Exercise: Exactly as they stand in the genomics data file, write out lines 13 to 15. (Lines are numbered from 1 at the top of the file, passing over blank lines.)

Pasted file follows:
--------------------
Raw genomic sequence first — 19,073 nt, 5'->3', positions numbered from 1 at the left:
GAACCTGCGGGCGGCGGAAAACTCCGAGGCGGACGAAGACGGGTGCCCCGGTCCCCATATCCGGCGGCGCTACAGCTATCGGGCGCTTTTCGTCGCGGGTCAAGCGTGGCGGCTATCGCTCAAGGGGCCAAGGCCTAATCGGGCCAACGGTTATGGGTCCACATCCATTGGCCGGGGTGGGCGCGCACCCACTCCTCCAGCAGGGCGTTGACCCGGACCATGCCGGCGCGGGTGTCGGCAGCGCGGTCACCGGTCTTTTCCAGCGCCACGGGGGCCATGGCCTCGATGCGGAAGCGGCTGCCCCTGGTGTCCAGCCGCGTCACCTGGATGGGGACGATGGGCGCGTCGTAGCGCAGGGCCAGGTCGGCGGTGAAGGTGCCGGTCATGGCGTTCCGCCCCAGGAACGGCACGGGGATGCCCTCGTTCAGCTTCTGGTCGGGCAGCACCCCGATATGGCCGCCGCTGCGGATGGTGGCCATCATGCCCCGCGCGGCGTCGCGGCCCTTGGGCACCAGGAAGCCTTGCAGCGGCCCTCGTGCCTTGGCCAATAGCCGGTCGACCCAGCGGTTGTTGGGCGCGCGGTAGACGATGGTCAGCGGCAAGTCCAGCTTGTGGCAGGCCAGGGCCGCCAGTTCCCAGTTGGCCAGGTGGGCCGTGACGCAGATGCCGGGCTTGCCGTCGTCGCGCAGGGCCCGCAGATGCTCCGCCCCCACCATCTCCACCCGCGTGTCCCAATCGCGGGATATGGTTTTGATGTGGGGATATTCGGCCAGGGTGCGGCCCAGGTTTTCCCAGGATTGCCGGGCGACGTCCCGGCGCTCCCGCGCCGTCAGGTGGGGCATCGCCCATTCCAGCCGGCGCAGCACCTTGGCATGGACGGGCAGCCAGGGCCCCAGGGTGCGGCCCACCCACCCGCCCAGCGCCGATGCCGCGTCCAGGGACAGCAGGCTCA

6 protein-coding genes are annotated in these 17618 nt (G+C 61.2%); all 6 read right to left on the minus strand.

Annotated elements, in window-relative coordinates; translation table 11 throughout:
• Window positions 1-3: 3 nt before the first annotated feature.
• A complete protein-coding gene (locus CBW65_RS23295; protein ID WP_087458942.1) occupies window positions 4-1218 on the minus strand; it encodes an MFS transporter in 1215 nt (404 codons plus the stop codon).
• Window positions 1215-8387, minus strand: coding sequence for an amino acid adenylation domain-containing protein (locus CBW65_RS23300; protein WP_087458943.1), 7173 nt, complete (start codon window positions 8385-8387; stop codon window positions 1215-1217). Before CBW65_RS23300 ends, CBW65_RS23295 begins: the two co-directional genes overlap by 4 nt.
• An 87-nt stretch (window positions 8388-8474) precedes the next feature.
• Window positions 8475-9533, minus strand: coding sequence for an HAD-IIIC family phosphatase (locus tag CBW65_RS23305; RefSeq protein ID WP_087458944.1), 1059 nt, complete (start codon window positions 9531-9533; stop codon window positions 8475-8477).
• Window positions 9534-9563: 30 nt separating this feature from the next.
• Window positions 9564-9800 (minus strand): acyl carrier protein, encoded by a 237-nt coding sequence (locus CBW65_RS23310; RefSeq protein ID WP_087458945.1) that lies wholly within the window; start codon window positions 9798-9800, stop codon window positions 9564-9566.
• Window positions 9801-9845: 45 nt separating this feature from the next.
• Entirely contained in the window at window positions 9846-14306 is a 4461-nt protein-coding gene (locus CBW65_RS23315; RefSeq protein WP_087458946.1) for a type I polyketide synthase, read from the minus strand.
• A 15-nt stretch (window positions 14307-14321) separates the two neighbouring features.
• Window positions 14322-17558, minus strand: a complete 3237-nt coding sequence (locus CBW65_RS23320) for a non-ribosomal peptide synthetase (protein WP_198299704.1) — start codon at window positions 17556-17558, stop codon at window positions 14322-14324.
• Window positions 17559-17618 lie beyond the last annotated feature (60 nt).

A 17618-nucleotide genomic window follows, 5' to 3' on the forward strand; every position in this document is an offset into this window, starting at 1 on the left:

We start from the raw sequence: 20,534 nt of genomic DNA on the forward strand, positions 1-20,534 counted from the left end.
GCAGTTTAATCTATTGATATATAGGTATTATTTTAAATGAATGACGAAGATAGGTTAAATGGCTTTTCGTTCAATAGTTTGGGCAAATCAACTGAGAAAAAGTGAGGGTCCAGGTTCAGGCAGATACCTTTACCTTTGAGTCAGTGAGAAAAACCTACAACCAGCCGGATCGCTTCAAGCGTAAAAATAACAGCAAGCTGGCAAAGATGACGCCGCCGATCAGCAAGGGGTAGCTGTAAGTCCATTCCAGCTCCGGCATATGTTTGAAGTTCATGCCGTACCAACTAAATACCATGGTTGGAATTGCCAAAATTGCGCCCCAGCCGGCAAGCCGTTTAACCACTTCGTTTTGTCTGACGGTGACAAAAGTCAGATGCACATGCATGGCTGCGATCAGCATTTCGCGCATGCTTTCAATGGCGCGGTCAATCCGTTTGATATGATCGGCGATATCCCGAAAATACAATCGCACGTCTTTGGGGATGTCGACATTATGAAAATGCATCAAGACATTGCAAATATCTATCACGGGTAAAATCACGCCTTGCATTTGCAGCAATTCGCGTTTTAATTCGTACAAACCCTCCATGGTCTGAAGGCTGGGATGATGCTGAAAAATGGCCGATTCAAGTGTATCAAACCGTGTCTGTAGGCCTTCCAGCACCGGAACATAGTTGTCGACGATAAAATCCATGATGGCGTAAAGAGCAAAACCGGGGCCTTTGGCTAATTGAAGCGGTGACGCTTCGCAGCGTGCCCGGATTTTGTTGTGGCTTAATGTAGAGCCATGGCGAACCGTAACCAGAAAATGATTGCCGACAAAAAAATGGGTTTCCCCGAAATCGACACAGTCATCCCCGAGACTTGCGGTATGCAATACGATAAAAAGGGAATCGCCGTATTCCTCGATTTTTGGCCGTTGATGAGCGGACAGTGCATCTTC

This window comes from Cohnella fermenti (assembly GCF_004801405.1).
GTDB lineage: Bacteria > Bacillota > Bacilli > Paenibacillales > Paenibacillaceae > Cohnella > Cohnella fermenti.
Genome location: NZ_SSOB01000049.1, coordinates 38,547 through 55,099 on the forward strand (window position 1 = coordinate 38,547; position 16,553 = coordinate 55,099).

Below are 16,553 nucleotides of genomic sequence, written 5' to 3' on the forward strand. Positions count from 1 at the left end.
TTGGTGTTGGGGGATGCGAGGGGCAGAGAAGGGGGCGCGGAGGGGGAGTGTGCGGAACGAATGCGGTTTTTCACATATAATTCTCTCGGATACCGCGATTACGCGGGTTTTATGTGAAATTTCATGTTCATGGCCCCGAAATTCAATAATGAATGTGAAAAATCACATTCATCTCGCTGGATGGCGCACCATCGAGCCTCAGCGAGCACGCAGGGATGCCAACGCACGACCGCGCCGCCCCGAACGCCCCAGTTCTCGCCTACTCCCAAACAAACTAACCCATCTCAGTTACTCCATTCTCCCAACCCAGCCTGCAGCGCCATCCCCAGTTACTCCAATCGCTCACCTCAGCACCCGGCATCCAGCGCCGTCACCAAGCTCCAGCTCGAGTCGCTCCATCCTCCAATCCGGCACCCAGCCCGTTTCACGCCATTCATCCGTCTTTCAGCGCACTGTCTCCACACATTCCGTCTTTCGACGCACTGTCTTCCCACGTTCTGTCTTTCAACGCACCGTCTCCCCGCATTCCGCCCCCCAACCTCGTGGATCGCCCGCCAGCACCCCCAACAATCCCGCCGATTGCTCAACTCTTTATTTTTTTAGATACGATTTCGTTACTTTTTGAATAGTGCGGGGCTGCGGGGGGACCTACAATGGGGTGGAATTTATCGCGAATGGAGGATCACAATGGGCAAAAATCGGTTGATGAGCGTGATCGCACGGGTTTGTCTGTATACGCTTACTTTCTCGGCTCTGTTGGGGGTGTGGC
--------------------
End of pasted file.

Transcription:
• Entirely contained in the window at window positions 9846-14306 is a 4461-nt protein-coding gene (locus CBW65_RS23315; RefSeq protein WP_087458946.1) for a type I polyketide synthase, read from the minus strand.
• A 15-nt stretch (window positions 14307-14321) separates the two neighbouring features.
• Window positions 14322-17558, minus strand: a complete 3237-nt coding sequence (locus CBW65_RS23320) for a non-ribosomal peptide synthetase (protein WP_198299704.1) — start codon at window positions 17556-17558, stop codon at window positions 14322-14324.